How to Develop Healthy Spinal Rotation

Healthy spine rotation is an important aspect of preventing injuries. And rotated vertebrae or "twisted spine" can result from spine, nerve, or muscle disease—or from certain movements. Understanding the causes and prevention of rotated vertebrae can help you protect your spine from harmful vertebrae rotation.

Woman in half-turn Lotus parivrtta Ardha Padmasana
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The Twisting Capability of a Normal Spine

Your spine can move in several ways, including twisting. Tilting sideways is powered by some of the same muscles that twist the spine. Other spine movements include bending or rounding forward, and extending or arching backward.

Although your spine can move in many directions, there are limits to how far it can and should go. This is especially true with twisting.

The spinal column is made of 26 interconnected bones, called vertebrae. When you move your spine, each individual vertebrae moves.

Rotated or twisted vertebrae, especially when bending forward—as when lifting heavy objects—is associated with a risk of back injuries like strain and herniated disc.

How Spinal Rotation Works

Rotation is a basic spinal movement in which you turn the spinal column. When you twist your spine, it also bends to the side.

Muscles involved in spine rotation:

  • The internal oblique abdominals and the external oblique abdominals, which don't directly attach to the spine, are the muscles primarily responsible for powering spinal rotation in the lower back.
  • Intrinsic muscles such as the multifidus and longissimus contribute to this twisting movement as well.

The multifidus helps the spine twist when one side is contracted (activated) and it extends the lumbar spine when both sides contract. The multifidus helps control the movement, and the longissimus provides it with a bit of extension.

The Link Between Age and Spinal Rotation

Most people, especially as they age, accumulate tension and/or weakness in the oblique abdominal muscles and other trunk muscles. These changes are largely attributable to sedentary behavior.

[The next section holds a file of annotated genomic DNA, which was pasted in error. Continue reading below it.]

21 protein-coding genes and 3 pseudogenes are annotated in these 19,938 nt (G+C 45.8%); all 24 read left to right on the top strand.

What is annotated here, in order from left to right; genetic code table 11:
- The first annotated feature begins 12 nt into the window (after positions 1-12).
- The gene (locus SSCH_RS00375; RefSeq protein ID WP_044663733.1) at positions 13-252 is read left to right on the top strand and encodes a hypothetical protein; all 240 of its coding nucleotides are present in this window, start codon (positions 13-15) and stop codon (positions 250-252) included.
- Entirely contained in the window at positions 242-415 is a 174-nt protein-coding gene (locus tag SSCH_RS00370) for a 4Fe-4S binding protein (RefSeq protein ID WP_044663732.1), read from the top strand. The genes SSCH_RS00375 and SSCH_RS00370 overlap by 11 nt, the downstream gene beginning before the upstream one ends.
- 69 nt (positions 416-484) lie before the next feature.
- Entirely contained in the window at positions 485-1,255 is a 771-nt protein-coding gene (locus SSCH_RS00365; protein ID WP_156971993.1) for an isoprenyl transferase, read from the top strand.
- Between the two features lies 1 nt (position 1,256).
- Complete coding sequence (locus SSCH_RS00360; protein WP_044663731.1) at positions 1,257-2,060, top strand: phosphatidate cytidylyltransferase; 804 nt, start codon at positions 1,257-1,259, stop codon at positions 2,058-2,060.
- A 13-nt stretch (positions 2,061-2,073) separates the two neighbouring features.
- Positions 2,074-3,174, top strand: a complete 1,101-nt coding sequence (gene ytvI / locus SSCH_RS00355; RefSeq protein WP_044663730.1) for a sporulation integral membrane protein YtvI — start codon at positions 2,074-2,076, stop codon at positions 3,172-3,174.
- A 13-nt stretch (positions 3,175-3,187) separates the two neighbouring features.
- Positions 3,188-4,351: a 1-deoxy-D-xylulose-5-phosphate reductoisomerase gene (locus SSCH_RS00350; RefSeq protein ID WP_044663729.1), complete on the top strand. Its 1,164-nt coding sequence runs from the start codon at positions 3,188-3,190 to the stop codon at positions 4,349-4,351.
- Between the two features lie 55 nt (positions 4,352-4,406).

How muscle weakness and tightness affect spine movements:

  • Chronically tight back and abdominal muscles impair the range of motion of the trunk, as well as the ability to twist the spine.
  • Weakened muscles may decrease support for any spinal movement, including twisting. Muscle weakness can also diminish overall trunk stability.

Spinal Rotation and Scoliosis

Scoliosis is a common condition, which is a lateral curve of the spine. With scoliosis, some of the vertebrae appear to be displaced to the side. Often, abnormal vertebral rotation underlies this displacement.

Treatment for scoliosis is often focused on controlling vertebral rotation with medical guidance and physical therapy.

The Dangers of Over-Rotating Your Spine

Many people over-rotate their spines with manual work, which can increase the risk of back injuries.

When shoveling, rotating your spine to dump a shovelful of snow or garden dirt behind you may seem easier while you’re in the throes of your project—but this is risky for your back. Instead, take a few steps around to where you want to dump the dirt or snow, and then flip the shovel down instead.

Over-rotation can happen with activities like digging a garden or shoveling snow. There are safe ways to do these types of activities, and it is a good investment of time to learn how to perform physical tasks safely, such as shoveling.

How to Develop Your Spinal Rotation

A good way to achieve optimal rotation of your spine is with daily back exercises.

An effective back exercise program will consist of movements in every direction the spine moves, including rotation. Yoga is great for this because it places emphasis on developing flexibility and strength in all directions. Pilates does the same.

But rotation may worsen some back problems, such as a herniated disc. If you have a spine condition, talk to your healthcare provider or physical therapist about how you can safely exercise your spine.

A good injury prevention exercise program will also work your hip and pelvic muscles, too.

5 Sources
Verywell Health uses only high-quality sources, including peer-reviewed studies, to support the facts within our articles. Read our editorial process to learn more about how we fact-check and keep our content accurate, reliable, and trustworthy.
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By Anne Asher, CPT
Anne Asher, ACE-certified personal trainer, health coach, and orthopedic exercise specialist, is a back and neck pain expert.